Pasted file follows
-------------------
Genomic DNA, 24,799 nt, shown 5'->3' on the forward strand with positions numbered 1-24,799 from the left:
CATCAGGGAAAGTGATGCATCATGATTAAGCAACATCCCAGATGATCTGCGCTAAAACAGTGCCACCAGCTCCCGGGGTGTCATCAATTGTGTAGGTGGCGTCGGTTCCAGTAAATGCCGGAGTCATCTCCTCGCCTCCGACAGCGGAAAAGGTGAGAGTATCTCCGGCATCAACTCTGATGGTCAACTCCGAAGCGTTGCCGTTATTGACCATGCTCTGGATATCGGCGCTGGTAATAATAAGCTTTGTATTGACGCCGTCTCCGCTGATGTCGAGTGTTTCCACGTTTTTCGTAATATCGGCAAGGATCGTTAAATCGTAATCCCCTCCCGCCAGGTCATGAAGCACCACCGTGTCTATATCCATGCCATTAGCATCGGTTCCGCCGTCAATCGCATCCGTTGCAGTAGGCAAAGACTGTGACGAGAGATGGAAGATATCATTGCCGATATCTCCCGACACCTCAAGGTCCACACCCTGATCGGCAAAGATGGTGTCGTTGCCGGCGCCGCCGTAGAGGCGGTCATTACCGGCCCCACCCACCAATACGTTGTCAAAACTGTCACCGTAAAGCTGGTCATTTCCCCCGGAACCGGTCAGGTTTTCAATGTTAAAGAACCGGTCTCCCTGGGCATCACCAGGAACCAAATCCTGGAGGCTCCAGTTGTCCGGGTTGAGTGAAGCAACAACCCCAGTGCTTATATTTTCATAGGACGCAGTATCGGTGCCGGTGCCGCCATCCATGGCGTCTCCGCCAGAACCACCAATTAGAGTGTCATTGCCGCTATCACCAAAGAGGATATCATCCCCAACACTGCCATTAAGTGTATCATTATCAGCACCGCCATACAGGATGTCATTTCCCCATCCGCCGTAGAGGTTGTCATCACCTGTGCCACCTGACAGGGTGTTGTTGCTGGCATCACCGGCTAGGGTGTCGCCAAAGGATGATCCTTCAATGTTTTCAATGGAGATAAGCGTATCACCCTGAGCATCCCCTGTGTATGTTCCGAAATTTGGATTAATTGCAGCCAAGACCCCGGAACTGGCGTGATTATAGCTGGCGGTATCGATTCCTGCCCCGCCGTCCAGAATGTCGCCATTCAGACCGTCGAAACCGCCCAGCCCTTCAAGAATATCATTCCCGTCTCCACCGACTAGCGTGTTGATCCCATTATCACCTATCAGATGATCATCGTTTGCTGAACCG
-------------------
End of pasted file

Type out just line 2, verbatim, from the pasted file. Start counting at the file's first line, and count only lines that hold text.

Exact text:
CATCAGGGAAAGTGATGCATCATGATTAAGCAACATCCCAGATGATCTGCGCTAAAACAGTGCCACCAGCTCCCGGGGTGTCATCAATTGTGTAGGTGGCGTCGGTTCCAGTAAATGCCGGAGTCATCTCCTCGCCTCCGACAGCGGAAAAGGTGAGAGTATCTCCGGCATCAACTCTGATGGTCAACTCCGAAGCGTTGCCGTTATTGACCATGCTCTGGATATCGGCGCTGGTAATAATAAGCTTTGTATTGACGCCGTCTCCGCTGATGTCGAGTGTTTCCACGTTTTTCGTAATATCGGCAAGGATCGTTAAATCGTAATCCCCTCCCGCCAGGTCATGAAGCACCACCGTGTCTATATCCATGCCATTAGCATCGGTTCCGCCGTCAATCGCATCCGTTGCAGTAGGCAAAGACTGTGACGAGAGATGGAAGATATCATTGCCGATATCTCCCGACACCTCAAGGTCCACACCCTGATCGGCAAAGATGGTGTCGTTGCCGGCGCCGCCGTAGAGGCGGTCATTACCGGCCCCACCCACCAATACGTTGTCAAAACTGTCACCGTAAAGCTGGTCATTTCCCCCGGAACCGGTCAGGTTTTCAATGTTAAAGAACCGGTCTCCCTGGGCATCACCAGGAACCAAATCCTGGAGGCTCCAGTTGTCCGGGTTGAGTGAAGCAACAACCCCAGTGCTTATATTTTCATAGGACGCAGTATCGGTGCCGGTGCCGCCATCCATGGCGTCTCCGCCAGAACCACCAATTAGAGTGTCATTGCCGCTATCACCAAAGAGGATATCATCCCCAACACTGCCATTAAGTGTATCATTATCAGCACCGCCATACAGGATGTCATTTCCCCATCCGCCGTAGAGGTTGTCATCACCTGTGCCACCTGACAGGGTGTTGTTGCTGGCATCACCGGCTAGGGTGTCGCCAAAGGATGATCCTTCAATGTTTTCAATGGAGATAAGCGTATCACCCTGAGCATCCCCTGTGTATGTTCCGAAATTTGGATTAATTGCAGCCAAGACCCCGGAACTGGCGTGATTATAGCTGGCGGTATCGATTCCTGCCCCGCCGTCCAGAATGTCGCCATTCAGACCGTCGAAACCGCCCAGCCCTTCAAGAATATCATTCCCGTCTCCACCGACTAGCGTGTTGATCCCATTATCACCTATCAGATGATCATCGTTTGCTGAACCG